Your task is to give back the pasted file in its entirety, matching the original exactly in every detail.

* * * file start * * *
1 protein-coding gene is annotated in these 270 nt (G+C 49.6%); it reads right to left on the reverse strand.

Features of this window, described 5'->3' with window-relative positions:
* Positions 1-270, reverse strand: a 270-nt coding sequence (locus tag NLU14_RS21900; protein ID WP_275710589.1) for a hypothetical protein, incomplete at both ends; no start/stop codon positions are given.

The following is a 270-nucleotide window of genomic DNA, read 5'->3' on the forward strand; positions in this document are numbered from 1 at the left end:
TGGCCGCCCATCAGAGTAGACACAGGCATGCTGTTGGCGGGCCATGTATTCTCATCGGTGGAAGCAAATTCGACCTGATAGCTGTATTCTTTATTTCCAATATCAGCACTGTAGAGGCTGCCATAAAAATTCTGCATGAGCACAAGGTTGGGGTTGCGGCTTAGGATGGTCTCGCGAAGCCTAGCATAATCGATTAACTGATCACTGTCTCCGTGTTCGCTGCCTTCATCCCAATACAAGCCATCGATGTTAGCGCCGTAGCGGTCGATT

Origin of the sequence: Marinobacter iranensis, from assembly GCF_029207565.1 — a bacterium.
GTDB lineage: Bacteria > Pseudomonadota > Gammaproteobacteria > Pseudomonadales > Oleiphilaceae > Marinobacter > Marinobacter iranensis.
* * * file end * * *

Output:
1 protein-coding gene is annotated in these 270 nt (G+C 49.6%); it reads right to left on the reverse strand.

Features of this window, described 5'->3' with window-relative positions:
* Positions 1-270, reverse strand: a 270-nt coding sequence (locus tag NLU14_RS21900; protein ID WP_275710589.1) for a hypothetical protein, incomplete at both ends; no start/stop codon positions are given.

The following is a 270-nucleotide window of genomic DNA, read 5'->3' on the forward strand; positions in this document are numbered from 1 at the left end:
TGGCCGCCCATCAGAGTAGACACAGGCATGCTGTTGGCGGGCCATGTATTCTCATCGGTGGAAGCAAATTCGACCTGATAGCTGTATTCTTTATTTCCAATATCAGCACTGTAGAGGCTGCCATAAAAATTCTGCATGAGCACAAGGTTGGGGTTGCGGCTTAGGATGGTCTCGCGAAGCCTAGCATAATCGATTAACTGATCACTGTCTCCGTGTTCGCTGCCTTCATCCCAATACAAGCCATCGATGTTAGCGCCGTAGCGGTCGATT

Origin of the sequence: Marinobacter iranensis, from assembly GCF_029207565.1 — a bacterium.
GTDB lineage: Bacteria > Pseudomonadota > Gammaproteobacteria > Pseudomonadales > Oleiphilaceae > Marinobacter > Marinobacter iranensis.